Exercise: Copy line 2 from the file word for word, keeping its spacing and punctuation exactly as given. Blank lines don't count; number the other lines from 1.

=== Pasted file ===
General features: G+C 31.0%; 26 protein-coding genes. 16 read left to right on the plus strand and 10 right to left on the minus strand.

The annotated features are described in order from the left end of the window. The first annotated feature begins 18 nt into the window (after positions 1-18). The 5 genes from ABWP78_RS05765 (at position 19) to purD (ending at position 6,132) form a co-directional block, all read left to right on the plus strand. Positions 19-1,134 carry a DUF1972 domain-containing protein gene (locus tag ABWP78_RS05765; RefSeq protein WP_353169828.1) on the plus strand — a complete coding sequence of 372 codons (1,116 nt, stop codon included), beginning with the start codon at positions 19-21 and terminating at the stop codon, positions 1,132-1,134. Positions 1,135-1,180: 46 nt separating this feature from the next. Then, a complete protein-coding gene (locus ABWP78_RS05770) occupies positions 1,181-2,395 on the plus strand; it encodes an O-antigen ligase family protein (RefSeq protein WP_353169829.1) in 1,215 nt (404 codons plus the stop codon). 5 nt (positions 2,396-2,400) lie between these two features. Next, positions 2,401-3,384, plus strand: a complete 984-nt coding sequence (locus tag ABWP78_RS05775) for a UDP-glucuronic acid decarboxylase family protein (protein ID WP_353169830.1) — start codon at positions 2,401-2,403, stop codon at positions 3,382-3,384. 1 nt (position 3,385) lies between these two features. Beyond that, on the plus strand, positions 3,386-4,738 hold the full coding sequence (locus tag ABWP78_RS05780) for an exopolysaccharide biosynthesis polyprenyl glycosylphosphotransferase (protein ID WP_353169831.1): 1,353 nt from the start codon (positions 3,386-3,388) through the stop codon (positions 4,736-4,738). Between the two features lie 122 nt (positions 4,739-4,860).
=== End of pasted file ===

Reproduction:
The annotated features are described in order from the left end of the window. The first annotated feature begins 18 nt into the window (after positions 1-18). The 5 genes from ABWP78_RS05765 (at position 19) to purD (ending at position 6,132) form a co-directional block, all read left to right on the plus strand. Positions 19-1,134 carry a DUF1972 domain-containing protein gene (locus tag ABWP78_RS05765; RefSeq protein WP_353169828.1) on the plus strand — a complete coding sequence of 372 codons (1,116 nt, stop codon included), beginning with the start codon at positions 19-21 and terminating at the stop codon, positions 1,132-1,134. Positions 1,135-1,180: 46 nt separating this feature from the next. Then, a complete protein-coding gene (locus ABWP78_RS05770) occupies positions 1,181-2,395 on the plus strand; it encodes an O-antigen ligase family protein (RefSeq protein WP_353169829.1) in 1,215 nt (404 codons plus the stop codon). 5 nt (positions 2,396-2,400) lie between these two features. Next, positions 2,401-3,384, plus strand: a complete 984-nt coding sequence (locus tag ABWP78_RS05775) for a UDP-glucuronic acid decarboxylase family protein (protein ID WP_353169830.1) — start codon at positions 2,401-2,403, stop codon at positions 3,382-3,384. 1 nt (position 3,385) lies between these two features. Beyond that, on the plus strand, positions 3,386-4,738 hold the full coding sequence (locus tag ABWP78_RS05780) for an exopolysaccharide biosynthesis polyprenyl glycosylphosphotransferase (protein ID WP_353169831.1): 1,353 nt from the start codon (positions 3,386-3,388) through the stop codon (positions 4,736-4,738). Between the two features lie 122 nt (positions 4,739-4,860).